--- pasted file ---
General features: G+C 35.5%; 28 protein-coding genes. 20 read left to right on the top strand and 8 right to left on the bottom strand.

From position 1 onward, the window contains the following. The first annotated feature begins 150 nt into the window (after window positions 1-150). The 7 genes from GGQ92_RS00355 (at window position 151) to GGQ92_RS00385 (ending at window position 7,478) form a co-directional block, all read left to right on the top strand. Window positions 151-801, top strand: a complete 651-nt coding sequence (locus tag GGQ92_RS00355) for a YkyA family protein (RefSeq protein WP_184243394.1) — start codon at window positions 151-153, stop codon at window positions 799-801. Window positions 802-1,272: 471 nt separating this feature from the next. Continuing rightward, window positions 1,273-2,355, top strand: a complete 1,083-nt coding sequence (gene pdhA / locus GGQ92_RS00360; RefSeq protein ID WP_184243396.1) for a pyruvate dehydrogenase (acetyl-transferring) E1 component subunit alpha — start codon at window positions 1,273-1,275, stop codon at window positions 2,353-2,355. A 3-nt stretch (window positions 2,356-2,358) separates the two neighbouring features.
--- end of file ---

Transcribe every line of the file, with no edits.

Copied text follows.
General features: G+C 35.5%; 28 protein-coding genes. 20 read left to right on the top strand and 8 right to left on the bottom strand.

From position 1 onward, the window contains the following. The first annotated feature begins 150 nt into the window (after window positions 1-150). The 7 genes from GGQ92_RS00355 (at window position 151) to GGQ92_RS00385 (ending at window position 7,478) form a co-directional block, all read left to right on the top strand. Window positions 151-801, top strand: a complete 651-nt coding sequence (locus tag GGQ92_RS00355) for a YkyA family protein (RefSeq protein WP_184243394.1) — start codon at window positions 151-153, stop codon at window positions 799-801. Window positions 802-1,272: 471 nt separating this feature from the next. Continuing rightward, window positions 1,273-2,355, top strand: a complete 1,083-nt coding sequence (gene pdhA / locus GGQ92_RS00360; RefSeq protein ID WP_184243396.1) for a pyruvate dehydrogenase (acetyl-transferring) E1 component subunit alpha — start codon at window positions 1,273-1,275, stop codon at window positions 2,353-2,355. A 3-nt stretch (window positions 2,356-2,358) separates the two neighbouring features.